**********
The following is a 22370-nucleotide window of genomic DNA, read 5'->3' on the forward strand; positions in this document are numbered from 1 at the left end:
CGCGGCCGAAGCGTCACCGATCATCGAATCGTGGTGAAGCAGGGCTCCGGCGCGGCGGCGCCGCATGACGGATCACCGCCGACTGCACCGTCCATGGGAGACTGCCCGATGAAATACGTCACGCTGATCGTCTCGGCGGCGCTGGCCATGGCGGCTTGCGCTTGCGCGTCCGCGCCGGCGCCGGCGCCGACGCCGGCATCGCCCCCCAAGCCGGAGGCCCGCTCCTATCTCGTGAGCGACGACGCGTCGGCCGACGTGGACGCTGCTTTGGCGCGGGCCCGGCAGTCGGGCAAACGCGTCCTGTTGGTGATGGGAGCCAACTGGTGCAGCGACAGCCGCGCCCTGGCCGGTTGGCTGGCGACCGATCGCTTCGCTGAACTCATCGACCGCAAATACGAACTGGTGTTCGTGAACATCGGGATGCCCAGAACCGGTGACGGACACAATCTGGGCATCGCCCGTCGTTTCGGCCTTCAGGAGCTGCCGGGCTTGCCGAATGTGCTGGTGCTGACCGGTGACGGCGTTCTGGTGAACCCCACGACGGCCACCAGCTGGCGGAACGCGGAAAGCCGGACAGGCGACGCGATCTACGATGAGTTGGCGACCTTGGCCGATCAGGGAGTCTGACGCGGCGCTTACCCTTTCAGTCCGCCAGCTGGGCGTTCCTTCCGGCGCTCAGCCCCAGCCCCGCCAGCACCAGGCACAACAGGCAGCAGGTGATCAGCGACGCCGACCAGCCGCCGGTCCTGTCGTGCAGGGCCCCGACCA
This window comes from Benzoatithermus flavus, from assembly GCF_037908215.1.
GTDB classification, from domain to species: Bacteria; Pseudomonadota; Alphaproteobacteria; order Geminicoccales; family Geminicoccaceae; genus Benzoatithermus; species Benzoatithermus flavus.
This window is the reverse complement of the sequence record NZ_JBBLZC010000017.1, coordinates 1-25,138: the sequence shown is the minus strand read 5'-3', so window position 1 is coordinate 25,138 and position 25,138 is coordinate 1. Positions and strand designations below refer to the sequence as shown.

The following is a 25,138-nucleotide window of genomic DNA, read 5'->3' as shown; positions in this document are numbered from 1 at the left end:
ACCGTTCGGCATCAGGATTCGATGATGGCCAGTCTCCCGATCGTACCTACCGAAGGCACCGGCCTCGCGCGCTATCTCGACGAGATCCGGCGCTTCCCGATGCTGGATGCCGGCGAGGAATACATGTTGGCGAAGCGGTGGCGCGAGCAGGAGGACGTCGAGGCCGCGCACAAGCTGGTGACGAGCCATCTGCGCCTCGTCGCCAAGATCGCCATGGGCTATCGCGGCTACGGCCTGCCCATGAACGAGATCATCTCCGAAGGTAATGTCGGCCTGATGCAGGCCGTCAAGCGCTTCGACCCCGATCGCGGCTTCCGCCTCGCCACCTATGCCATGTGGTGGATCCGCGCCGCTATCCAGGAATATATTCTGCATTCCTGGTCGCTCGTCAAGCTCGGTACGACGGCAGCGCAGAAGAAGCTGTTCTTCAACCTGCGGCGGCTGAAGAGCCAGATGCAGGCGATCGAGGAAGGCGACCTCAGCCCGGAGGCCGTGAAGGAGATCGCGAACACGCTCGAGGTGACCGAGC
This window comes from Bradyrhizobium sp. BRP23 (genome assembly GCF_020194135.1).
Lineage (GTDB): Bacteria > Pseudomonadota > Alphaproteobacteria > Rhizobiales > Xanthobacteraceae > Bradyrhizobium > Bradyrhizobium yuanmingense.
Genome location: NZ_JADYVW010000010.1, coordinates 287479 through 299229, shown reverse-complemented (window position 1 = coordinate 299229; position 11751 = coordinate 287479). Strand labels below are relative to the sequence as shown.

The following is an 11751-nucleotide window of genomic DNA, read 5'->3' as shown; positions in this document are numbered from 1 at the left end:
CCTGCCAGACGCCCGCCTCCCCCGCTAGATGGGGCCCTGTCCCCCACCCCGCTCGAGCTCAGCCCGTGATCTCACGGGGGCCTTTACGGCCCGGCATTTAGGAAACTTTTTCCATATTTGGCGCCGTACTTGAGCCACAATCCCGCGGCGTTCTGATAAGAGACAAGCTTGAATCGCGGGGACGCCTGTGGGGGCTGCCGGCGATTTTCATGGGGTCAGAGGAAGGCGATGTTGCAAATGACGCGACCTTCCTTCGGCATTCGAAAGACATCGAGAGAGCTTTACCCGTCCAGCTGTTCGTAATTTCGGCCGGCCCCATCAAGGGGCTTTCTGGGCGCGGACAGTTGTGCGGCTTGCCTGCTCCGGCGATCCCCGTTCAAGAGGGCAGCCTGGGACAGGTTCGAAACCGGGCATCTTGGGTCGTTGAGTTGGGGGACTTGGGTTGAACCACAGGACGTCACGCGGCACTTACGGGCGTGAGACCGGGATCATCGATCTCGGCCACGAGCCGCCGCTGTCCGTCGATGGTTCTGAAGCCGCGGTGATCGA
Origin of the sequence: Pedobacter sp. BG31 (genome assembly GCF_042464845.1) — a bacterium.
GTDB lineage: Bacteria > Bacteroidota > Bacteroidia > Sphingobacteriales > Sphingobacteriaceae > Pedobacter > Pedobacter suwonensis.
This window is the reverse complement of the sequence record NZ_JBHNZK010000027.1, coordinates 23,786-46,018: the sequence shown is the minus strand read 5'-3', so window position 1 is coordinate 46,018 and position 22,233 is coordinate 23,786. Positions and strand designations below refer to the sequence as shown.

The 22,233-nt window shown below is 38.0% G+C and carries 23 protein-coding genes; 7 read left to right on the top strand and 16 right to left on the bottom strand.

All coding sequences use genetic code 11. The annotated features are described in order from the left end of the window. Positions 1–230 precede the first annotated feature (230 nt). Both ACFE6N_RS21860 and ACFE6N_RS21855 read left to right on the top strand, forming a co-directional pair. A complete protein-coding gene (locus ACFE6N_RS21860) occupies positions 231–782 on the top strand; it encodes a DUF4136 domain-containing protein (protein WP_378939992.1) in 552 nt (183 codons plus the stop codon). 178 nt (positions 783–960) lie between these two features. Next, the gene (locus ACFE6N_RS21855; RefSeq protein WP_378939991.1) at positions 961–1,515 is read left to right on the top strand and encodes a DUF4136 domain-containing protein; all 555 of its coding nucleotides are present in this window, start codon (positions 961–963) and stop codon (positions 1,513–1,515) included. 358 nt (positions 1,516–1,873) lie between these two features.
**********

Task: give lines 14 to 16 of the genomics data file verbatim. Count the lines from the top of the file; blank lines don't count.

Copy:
GTDB lineage: Bacteria > Bacteroidota > Bacteroidia > Sphingobacteriales > Sphingobacteriaceae > Pedobacter > Pedobacter suwonensis.
This window is the reverse complement of the sequence record NZ_JBHNZK010000027.1, coordinates 23,786-46,018: the sequence shown is the minus strand read 5'-3', so window position 1 is coordinate 46,018 and position 22,233 is coordinate 23,786. Positions and strand designations below refer to the sequence as shown.

The 22,233-nt window shown below is 38.0% G+C and carries 23 protein-coding genes; 7 read left to right on the top strand and 16 right to left on the bottom strand.